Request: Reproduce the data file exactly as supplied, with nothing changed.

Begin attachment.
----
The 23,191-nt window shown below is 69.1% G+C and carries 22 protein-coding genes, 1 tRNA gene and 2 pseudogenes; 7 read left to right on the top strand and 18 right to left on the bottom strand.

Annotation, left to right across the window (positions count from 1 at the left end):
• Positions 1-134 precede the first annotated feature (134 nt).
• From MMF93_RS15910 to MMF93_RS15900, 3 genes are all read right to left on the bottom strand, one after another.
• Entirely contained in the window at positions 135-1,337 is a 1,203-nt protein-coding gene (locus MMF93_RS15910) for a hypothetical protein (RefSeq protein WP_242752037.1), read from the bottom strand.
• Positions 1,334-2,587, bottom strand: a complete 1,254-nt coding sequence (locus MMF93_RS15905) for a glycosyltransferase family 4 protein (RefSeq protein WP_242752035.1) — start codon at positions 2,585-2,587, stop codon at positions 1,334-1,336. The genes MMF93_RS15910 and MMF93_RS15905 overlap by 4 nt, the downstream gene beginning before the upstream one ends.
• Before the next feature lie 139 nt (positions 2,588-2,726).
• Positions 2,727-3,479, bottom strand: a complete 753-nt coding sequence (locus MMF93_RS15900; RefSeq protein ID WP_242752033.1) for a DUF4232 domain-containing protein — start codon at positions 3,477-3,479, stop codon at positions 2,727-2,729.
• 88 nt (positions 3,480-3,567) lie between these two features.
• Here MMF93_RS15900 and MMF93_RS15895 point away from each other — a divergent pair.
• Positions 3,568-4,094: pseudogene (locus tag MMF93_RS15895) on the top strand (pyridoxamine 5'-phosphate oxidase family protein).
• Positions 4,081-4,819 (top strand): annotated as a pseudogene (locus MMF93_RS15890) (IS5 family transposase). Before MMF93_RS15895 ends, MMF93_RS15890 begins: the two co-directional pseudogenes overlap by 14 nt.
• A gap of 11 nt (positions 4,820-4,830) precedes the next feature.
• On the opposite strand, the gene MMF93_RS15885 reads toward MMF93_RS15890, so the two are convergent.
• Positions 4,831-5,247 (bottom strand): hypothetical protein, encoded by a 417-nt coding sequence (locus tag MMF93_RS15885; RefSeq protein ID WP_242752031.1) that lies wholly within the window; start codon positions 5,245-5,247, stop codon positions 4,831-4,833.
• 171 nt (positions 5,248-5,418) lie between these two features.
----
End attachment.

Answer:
The 23,191-nt window shown below is 69.1% G+C and carries 22 protein-coding genes, 1 tRNA gene and 2 pseudogenes; 7 read left to right on the top strand and 18 right to left on the bottom strand.

Annotation, left to right across the window (positions count from 1 at the left end):
• Positions 1-134 precede the first annotated feature (134 nt).
• From MMF93_RS15910 to MMF93_RS15900, 3 genes are all read right to left on the bottom strand, one after another.
• Entirely contained in the window at positions 135-1,337 is a 1,203-nt protein-coding gene (locus MMF93_RS15910) for a hypothetical protein (RefSeq protein WP_242752037.1), read from the bottom strand.
• Positions 1,334-2,587, bottom strand: a complete 1,254-nt coding sequence (locus MMF93_RS15905) for a glycosyltransferase family 4 protein (RefSeq protein WP_242752035.1) — start codon at positions 2,585-2,587, stop codon at positions 1,334-1,336. The genes MMF93_RS15910 and MMF93_RS15905 overlap by 4 nt, the downstream gene beginning before the upstream one ends.
• Before the next feature lie 139 nt (positions 2,588-2,726).
• Positions 2,727-3,479, bottom strand: a complete 753-nt coding sequence (locus MMF93_RS15900; RefSeq protein ID WP_242752033.1) for a DUF4232 domain-containing protein — start codon at positions 3,477-3,479, stop codon at positions 2,727-2,729.
• 88 nt (positions 3,480-3,567) lie between these two features.
• Here MMF93_RS15900 and MMF93_RS15895 point away from each other — a divergent pair.
• Positions 3,568-4,094: pseudogene (locus tag MMF93_RS15895) on the top strand (pyridoxamine 5'-phosphate oxidase family protein).
• Positions 4,081-4,819 (top strand): annotated as a pseudogene (locus MMF93_RS15890) (IS5 family transposase). Before MMF93_RS15895 ends, MMF93_RS15890 begins: the two co-directional pseudogenes overlap by 14 nt.
• A gap of 11 nt (positions 4,820-4,830) precedes the next feature.
• On the opposite strand, the gene MMF93_RS15885 reads toward MMF93_RS15890, so the two are convergent.
• Positions 4,831-5,247 (bottom strand): hypothetical protein, encoded by a 417-nt coding sequence (locus tag MMF93_RS15885; RefSeq protein ID WP_242752031.1) that lies wholly within the window; start codon positions 5,245-5,247, stop codon positions 4,831-4,833.
• 171 nt (positions 5,248-5,418) lie between these two features.